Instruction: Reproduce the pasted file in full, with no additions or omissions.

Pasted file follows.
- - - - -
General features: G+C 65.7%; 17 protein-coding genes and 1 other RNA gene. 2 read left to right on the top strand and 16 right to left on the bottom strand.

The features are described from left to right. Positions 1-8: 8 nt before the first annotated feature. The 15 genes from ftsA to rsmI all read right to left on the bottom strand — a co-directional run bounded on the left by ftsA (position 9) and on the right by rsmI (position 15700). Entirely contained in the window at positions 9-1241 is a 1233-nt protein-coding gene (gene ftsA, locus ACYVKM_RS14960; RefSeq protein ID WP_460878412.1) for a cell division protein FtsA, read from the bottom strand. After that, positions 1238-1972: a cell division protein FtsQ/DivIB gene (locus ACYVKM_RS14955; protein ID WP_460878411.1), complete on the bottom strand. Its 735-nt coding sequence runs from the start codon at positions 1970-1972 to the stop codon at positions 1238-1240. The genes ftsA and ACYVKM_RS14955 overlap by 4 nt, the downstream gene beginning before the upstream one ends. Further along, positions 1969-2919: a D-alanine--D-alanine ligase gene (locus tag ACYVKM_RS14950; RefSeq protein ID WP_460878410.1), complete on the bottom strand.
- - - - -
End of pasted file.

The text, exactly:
General features: G+C 65.7%; 17 protein-coding genes and 1 other RNA gene. 2 read left to right on the top strand and 16 right to left on the bottom strand.

The features are described from left to right. Positions 1-8: 8 nt before the first annotated feature. The 15 genes from ftsA to rsmI all read right to left on the bottom strand — a co-directional run bounded on the left by ftsA (position 9) and on the right by rsmI (position 15700). Entirely contained in the window at positions 9-1241 is a 1233-nt protein-coding gene (gene ftsA, locus ACYVKM_RS14960; RefSeq protein ID WP_460878412.1) for a cell division protein FtsA, read from the bottom strand. After that, positions 1238-1972: a cell division protein FtsQ/DivIB gene (locus ACYVKM_RS14955; protein ID WP_460878411.1), complete on the bottom strand. Its 735-nt coding sequence runs from the start codon at positions 1970-1972 to the stop codon at positions 1238-1240. The genes ftsA and ACYVKM_RS14955 overlap by 4 nt, the downstream gene beginning before the upstream one ends. Further along, positions 1969-2919: a D-alanine--D-alanine ligase gene (locus tag ACYVKM_RS14950; RefSeq protein ID WP_460878410.1), complete on the bottom strand.